Story-telling was a device we were keen to use throughout the site. All too often in websites, pages like the about page can be afterthoughts which are dumping grounds for text. We wanted to use these pages to draw user in and introduce them into the Perch experience in a more effective way.

The content came from Rachel and Drew and then together we decided on the ordering while I provided suggestions for visuals. The fact that the guys wanted to dedicate so much time to crafting something original for sections like the about page, just shows how much care they put into their product.

The About page

Paddy has been great at forcing us to think about our content, across the site but especially on that about page. Both Drew and I are established writers and we can churn out lots of words! As we are not designers, when we need to get a point across what we tend to do is write more words. Paddy really helped us to cut down the wordiness of the site and give us ways to get the same ideas across visually, something that I think really works for our audience.

What has been the feedback on the new design? Did it meet your goals?

Feedback from our customers has been really positive, the site is still recognisable as Perch, which we wanted. It is a lot less “wordy” and demonstrates the benefits of using Perch.

We were a little worried when we started this process that people who already liked Perch would think we were making a big departure from the original product, however the site seems like a progression from where we were – still keeping the fun and staying away from looking like something technical and scary. In that way it mirrors the way the product itself has developed.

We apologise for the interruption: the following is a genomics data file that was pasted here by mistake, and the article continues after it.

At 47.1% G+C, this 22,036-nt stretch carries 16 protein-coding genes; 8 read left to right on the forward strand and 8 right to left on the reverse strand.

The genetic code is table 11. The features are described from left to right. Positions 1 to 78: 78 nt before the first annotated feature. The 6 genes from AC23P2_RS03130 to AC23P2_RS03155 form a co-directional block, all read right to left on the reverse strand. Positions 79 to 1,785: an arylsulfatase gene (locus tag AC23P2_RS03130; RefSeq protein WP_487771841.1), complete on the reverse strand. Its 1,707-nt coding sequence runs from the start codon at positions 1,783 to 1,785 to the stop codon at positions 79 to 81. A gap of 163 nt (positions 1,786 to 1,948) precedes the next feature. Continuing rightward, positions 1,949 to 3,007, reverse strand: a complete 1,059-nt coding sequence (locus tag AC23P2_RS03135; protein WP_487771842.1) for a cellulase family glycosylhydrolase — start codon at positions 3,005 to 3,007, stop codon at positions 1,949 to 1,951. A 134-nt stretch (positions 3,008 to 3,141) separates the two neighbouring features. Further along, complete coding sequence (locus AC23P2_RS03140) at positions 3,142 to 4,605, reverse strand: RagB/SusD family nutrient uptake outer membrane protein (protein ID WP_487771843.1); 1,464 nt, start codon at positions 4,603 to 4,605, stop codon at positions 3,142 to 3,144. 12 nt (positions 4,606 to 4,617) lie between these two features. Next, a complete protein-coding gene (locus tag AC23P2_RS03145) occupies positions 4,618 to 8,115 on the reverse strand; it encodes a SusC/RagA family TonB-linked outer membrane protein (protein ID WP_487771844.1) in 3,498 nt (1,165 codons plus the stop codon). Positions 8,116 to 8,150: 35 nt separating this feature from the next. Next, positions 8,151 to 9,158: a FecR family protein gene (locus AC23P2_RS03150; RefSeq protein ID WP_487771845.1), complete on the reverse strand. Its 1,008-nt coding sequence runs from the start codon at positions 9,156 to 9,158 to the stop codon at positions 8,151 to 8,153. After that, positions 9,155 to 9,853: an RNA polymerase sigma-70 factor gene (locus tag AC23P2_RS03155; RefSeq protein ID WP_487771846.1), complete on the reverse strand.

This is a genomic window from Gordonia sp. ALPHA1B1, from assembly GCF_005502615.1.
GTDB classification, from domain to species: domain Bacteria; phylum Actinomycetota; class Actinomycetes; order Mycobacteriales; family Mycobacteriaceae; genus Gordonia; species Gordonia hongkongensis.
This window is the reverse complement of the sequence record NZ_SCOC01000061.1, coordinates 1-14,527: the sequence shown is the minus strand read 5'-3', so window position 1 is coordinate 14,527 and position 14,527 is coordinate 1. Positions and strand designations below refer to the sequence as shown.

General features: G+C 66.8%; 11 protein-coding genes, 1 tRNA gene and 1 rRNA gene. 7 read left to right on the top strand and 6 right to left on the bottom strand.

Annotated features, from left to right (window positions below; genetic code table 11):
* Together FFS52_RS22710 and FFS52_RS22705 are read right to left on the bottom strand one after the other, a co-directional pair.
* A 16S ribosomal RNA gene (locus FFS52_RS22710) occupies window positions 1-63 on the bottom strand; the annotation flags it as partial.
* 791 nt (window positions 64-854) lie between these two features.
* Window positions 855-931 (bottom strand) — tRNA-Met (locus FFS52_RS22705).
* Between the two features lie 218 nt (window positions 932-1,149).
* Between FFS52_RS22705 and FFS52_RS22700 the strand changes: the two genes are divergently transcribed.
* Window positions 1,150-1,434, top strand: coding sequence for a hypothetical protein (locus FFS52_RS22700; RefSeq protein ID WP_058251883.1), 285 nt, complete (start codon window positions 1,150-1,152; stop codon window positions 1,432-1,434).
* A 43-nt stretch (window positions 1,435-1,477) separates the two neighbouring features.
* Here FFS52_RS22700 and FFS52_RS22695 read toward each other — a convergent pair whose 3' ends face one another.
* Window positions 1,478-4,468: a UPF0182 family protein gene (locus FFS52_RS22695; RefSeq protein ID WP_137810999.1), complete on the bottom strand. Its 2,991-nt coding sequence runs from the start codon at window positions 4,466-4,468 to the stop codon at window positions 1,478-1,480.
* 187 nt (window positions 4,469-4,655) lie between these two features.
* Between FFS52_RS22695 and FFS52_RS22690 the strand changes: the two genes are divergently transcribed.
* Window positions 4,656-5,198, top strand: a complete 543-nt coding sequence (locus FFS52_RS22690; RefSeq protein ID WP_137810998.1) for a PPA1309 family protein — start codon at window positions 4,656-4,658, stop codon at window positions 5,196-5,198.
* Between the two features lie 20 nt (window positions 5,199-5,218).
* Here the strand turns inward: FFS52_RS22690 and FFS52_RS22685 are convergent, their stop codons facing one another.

The site has definitely added to the feeling that Perch has “grown up” and I’m hearing that kind of sentiment from our customers, which is brilliant as I feel we hit the mark.

We wanted to find a designer who wasn’t afraid to challenge us or suggest we make changes or try new things with the site. We definitely found that person in Paddy, and the whole experience has been really enjoyable.

The finished product

Rachel and Drew were an absolute pleasure to work with on this project. Perch is their baby, but they weren’t afraid to take some chances with the design, trying new things and making bold decisions with the site. From the start, our goal was to make something great for the Perch products that we were all proud of, and that’s exactly what we got. For me, it was such a treat to work on an established brand that I already admired before the project started.